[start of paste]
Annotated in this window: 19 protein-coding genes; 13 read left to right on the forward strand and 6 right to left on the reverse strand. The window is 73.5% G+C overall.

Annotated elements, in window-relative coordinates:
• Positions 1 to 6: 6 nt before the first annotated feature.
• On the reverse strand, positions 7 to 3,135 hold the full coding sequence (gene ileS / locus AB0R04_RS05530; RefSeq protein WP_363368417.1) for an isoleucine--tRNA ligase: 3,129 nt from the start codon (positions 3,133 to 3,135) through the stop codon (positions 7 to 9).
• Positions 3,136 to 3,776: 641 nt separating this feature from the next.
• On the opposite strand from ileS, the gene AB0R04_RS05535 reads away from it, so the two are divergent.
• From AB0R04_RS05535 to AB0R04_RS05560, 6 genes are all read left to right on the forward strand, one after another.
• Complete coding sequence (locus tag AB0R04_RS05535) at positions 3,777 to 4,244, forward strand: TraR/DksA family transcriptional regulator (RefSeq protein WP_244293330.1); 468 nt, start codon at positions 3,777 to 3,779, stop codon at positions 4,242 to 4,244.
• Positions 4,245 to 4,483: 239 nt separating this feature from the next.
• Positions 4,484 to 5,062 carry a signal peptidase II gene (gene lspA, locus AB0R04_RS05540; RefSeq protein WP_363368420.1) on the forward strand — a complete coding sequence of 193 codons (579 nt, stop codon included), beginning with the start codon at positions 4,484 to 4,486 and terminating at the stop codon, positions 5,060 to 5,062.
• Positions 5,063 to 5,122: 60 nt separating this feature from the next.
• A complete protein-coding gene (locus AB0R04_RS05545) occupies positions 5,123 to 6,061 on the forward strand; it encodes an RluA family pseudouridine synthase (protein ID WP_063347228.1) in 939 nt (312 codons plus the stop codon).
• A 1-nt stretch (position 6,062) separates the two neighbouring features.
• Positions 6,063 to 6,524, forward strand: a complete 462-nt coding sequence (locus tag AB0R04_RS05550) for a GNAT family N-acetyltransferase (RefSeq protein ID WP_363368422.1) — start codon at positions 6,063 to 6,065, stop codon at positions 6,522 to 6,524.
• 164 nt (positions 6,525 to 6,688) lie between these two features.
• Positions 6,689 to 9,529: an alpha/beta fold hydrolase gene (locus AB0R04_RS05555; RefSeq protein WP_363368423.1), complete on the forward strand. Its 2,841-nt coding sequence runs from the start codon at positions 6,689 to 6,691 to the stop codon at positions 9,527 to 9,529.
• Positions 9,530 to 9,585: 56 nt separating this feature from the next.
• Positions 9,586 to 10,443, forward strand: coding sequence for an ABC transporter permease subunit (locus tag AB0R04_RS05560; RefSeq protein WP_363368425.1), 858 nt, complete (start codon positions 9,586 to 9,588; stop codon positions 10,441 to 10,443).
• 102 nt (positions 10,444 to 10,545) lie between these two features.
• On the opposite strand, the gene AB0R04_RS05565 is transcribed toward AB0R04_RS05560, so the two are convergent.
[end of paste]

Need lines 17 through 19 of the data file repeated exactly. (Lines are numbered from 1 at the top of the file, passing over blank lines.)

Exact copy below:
• Positions 9,530 to 9,585: 56 nt separating this feature from the next.
• Positions 9,586 to 10,443, forward strand: coding sequence for an ABC transporter permease subunit (locus tag AB0R04_RS05560; RefSeq protein WP_363368425.1), 858 nt, complete (start codon positions 9,586 to 9,588; stop codon positions 10,441 to 10,443).
• 102 nt (positions 10,444 to 10,545) lie between these two features.